P.S.1 2010 entry: Weathers Permitting by William O’Brien Jr

As I told you on our previous post, the summer installation competition held by the MoMA and the is a platform for young architects, and that’s why we are presenting you all the entries for this year. You can read our whole competition coverage here.

We continue with William O’Brien Jr, who has been very related to the academy and is currently a professor at the MIT School of Architecture and Planning and he also runs his own practice in Cambridge, MA.

© William O'Brien Jr

His proposal for the summer installation, Weathers Permitting, constructs an elevated boardwalk with a topology which collects water, which varies or evaporates depending on the current weather at the location. The action of the weather over the boardwalk reminds me of the weathering effect described by Mohsen Mostafavi on his book On Weathering: The Life of Buildings in Time.

More about William’s proposal after the break:

© William O'Brien Jr

Weathers Permitting: A Field Guide to Transitional Environments

Weathers Permitting — a proposal for the 2010 MoMA/ P.S.1 Young Architects Program — aspires to broaden affiliations between natural processes and cultural practices. It seeks to sponsor a renewed curiosity in spatial, temporal, and conditional patterns of environmental transition to which we may have grown accustomed.

© William O'Brien Jr
© William O'Brien Jr

The installation is conceptualized as a terrain — a continuous and varied landscape — which resists rigid typological classification. Rather, through formal and compositional metamorphosis, the terrain enfolds a spectrum of diverse, yet correlated landscape characteristics. It is designed as an elevated boardwalk with unconventional properties including malleability and water retention.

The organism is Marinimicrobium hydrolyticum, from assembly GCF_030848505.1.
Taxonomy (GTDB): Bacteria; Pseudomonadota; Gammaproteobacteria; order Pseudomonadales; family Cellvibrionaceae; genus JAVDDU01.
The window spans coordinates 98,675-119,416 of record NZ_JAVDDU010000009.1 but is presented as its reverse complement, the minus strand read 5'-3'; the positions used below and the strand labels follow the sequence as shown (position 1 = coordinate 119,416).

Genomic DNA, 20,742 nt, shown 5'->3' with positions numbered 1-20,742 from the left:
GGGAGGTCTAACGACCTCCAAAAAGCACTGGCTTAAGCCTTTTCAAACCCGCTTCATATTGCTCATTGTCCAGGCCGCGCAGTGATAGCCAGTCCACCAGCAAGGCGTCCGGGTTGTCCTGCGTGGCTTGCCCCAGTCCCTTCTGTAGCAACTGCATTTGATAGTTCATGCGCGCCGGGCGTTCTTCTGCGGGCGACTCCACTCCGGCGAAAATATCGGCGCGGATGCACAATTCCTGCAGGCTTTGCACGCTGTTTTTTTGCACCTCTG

© William O'Brien Jr
© William O'Brien Jr
© William O'Brien Jr

Conceived as a flexible construct, the design makes use of the common-directionality and inherent material-flexibility of parallel planks of wood in order to guide the locations of folds in its surface. Transitions between two-dimensional surface and three-dimensional volume offer multiple littoral zones which mimic the variety of aquatic conditions typically associated with coastlines. Participating in the repetitive cycles of time and the indeterminate patterns of weather, depressions in the terrain collect and evaporate water intermittently, registering the oscillation of environmental conditions.

© William O'Brien Jr

Exploration of an ambiguous field often benefits from a guide. Here we provide you with “A Field Guide to Transitional Environments” to help in identification and characterization of elements, occurrences, and conditions you may encounter while in the field.

© William O'Brien Jr
© William O'Brien Jr

Design Principal: William O’Brien Jr.

Project Team:
Cecilia Ho
Sunnie Lau
George X. Lin
Alex Marshall
Travis Williams

Visualization: Neoscape, Inc.

Music: Dave Eggar

Component Models: George Brin, Brin Studio

Cite: Basulto, David. "P.S.1 2010 entry: Weathers Permitting by William O’Brien Jr" 26 Jan 2010. ArchDaily. Accessed 17 Apr 2014. <http://www.archdaily.com/?p=47708>

7 comments

  1. Thumb up Thumb down 0

    just by watching the video looks like it is missing some iteraction with people, it is too boring. also almost the entire video is shown from a brid view, that’s exactly what people wont be able to see.

  2. Thumb up Thumb down 0

    This submission offers a stronger/well thought design theme vs. the novelty of the winning work and the other entries. It is a progressive move to present a project built off the ground. The project succeeds in creating a new terrain not only for public use, but aesthetic enjoyment, in the same way a hiker might stop and enjoy the view of a grand vista. Well done.

  3. Thumb up Thumb down 0

    Really cool concept. The built environment captures that which is essential and basic in natural beauty and utility.

  4. Thumb up Thumb down 0

    Elegant and visually stunning. Have I been in this business too long? Does it seen to anyone else that this competition has been taken over by corporate sponsors? Last year’s winner was a Sesame Street wannabe Snufflupagus and this year’s winner appears to be a McDonald’s play area…

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